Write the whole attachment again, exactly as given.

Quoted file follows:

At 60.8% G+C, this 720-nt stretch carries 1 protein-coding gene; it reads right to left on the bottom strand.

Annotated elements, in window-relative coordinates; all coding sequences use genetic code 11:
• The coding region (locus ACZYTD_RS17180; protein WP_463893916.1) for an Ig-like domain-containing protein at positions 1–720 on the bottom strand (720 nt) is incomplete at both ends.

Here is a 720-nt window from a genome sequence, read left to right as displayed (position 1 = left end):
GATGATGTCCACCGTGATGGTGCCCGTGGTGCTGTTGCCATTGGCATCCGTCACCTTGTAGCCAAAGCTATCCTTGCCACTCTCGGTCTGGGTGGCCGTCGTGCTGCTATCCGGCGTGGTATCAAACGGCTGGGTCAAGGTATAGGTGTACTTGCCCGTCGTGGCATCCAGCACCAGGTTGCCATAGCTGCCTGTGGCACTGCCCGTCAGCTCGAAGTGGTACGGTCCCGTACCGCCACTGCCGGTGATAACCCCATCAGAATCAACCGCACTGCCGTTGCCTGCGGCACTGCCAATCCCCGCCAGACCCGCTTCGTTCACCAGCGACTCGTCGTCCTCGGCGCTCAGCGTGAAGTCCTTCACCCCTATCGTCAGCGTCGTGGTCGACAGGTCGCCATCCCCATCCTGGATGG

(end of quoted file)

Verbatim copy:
At 60.8% G+C, this 720-nt stretch carries 1 protein-coding gene; it reads right to left on the bottom strand.

Annotated elements, in window-relative coordinates; all coding sequences use genetic code 11:
• The coding region (locus ACZYTD_RS17180; protein WP_463893916.1) for an Ig-like domain-containing protein at positions 1–720 on the bottom strand (720 nt) is incomplete at both ends.

Here is a 720-nt window from a genome sequence, read left to right as displayed (position 1 = left end):
GATGATGTCCACCGTGATGGTGCCCGTGGTGCTGTTGCCATTGGCATCCGTCACCTTGTAGCCAAAGCTATCCTTGCCACTCTCGGTCTGGGTGGCCGTCGTGCTGCTATCCGGCGTGGTATCAAACGGCTGGGTCAAGGTATAGGTGTACTTGCCCGTCGTGGCATCCAGCACCAGGTTGCCATAGCTGCCTGTGGCACTGCCCGTCAGCTCGAAGTGGTACGGTCCCGTACCGCCACTGCCGGTGATAACCCCATCAGAATCAACCGCACTGCCGTTGCCTGCGGCACTGCCAATCCCCGCCAGACCCGCTTCGTTCACCAGCGACTCGTCGTCCTCGGCGCTCAGCGTGAAGTCCTTCACCCCTATCGTCAGCGTCGTGGTCGACAGGTCGCCATCCCCATCCTGGATGG